"Back to the amp. It makes horrible sounds when I play my guitar thru it... because I suck at playing guitar." Mike6158
Hi Chuck - I was snooping around the web some more and found some folks that were dealing with the 5f2a (Hoffman's site). There I found what you called a "Pi" filter. I just finished trying that: 30uf attached to the rectifier to ground, a 10 watt 120 ohm cement resistor connecting the rectifier to the standard 5f2a set of caps (16-16-10-10, where the 16's are in parallel). The hum was reduced quite a bit, and now I'm not concerned about the 5y3.
And yes, there is a 20uf/50v cathode bypass cap on the 6v6s. This is bascally a tweed princeton build, but with 2 - 6V6's running in parallel and a 250 ohm cathode resistor. And of course a bigger SE OT.
There is only one preamp tube. Pulling it has no effect on the hum.
I think I'm gonna leave her alone for now. What hum is left is not really objectionable, and the amp sounds wonderful. Just like a Tweed Princeton, only more of it!
Thanks folks for your input.
I wasn't actually thinking whether parallel filament wires or swapped would make any difference, i was thinking push pull rule of thumb(old habit), but you now have me wondering if reversing them would cancel anything. It should be easy enough to measure the hum difference with any true rms meter across the speaker load.
Also, you can try the trick of taking the output transformer bolts out while running, rotate the trans and see if any hum changes.
Yes reversing the heater pins in a parallel SE output stage can provide some phase cancellation in the signal, but its not much, because the gain of the output tubes is relatively low anyway, so the S:N ratio from stuff like heater noise is not as significant as it would be in the 1st pre-amp gain stage. Having the heaters hum-balanced through a heater winding CT with a humdinger or a 2-resistor artificial ground reference will be more effective in minimising heater hum. A bit of elevation can also help with pre-amp hum.
I think it is worth tackling the ground returns*, lead dress, RF noise suppression (with grid stoppers and input/grid lead shielding), and any rectifier diode switching transient noise suppression (in addition to searching for heater hum). Also a dud tube can cause significant hum. Filtering the high tension supply with a HT choke is also a good idea with SE amps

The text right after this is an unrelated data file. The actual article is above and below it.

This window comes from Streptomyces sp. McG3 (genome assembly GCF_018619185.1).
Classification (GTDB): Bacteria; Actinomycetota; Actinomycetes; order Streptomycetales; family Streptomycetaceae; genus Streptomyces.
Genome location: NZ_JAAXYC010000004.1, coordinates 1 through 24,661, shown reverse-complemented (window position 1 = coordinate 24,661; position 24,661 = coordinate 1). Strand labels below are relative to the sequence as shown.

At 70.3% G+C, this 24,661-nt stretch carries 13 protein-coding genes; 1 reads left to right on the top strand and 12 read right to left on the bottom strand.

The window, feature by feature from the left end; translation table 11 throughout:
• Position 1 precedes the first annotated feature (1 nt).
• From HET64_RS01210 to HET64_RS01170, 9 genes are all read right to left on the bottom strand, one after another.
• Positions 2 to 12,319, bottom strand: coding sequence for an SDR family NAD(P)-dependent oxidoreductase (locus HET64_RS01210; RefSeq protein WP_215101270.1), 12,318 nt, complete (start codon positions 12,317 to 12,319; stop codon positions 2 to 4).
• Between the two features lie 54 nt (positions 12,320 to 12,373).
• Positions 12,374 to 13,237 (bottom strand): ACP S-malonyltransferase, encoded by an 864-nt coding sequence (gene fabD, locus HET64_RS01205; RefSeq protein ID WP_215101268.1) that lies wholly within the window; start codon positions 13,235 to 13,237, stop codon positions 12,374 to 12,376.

*See Merlin Blencowe's grounding article
Last edited by tubeswell; 05-25-2019 at 12:27 AM.
Building a better world (one tube amp at a time)
"I have never had to invoke a formula to fight oscillation in a guitar amp."- Enzo
Pics of the actual build layout would help too...
Just an experience I had a few years back... Rebuilding a trashed Gibson Thor (2EL34, 12AX7, EF86). Sounded great, but loud hum I couldn't shake. It was there in the original build, and after I turned it ibto my own design. I actually gave up on it for a year because I couldn't shake this one last hum - definitely hum, not buzz. Came up as the tubes warmed up. I COULD drown it out if I played LOUD. I followed EVERY grounding rule & layout trick I could possibly find. I swapped ground points everywhere. I tried everything.
One day I was about to throw up my hands & was exceptionally lazy, and I was trying a mod & had to run another ground wire. I left it extra long and loose, hanging outside of the chassis. Because who cares if it's noisy? The @$#%ing amp is already incorrigibly noisy... When I fired it up, the hum was about 90% gone. I'll be danged, that wire lying in a route halfway around the chassis, going by the PT, killed the hum! The fricking PT was throwing off such a field that it made the amp hum. By permanently routing that one extra ground wire halfway around the chassis and at a length five times greater than "necessary" according to convention, it bucked the LT hum, as best as I can figure out.
Normally we suggest rotating the tranny in a situation like this, but that's not always an option...
Maybe you just have a crappy extra-noisy PT... Or your layout is less than ideal...
"Wow it's red! That doesn't look like the standard Marshall red. It's more like hooker lipstick/clown nose/poodle pecker red." - Chuck H. -
"Of course that means playing **LOUD** , best but useless solution to modern sissy snowflake players." - J.M. Fahey -
"All I ever managed to do with that amp was... kill small rodents within a 50 yard radius of my practice building." - Tone Meister -
Also remember that the screen supply is far more critical than the anode supply so make sure it has additional filtering.
I would try elevating the heater center tap.
One trick that was used in the old single ended radios,was the output transformer,that had the primary with a tap around 90%,to which the plate went to,and the screen went to the top,so the two currents were out of phase and cancel out the hum,.
There are currently 1 users browsing this thread. (0 members and 1 guests)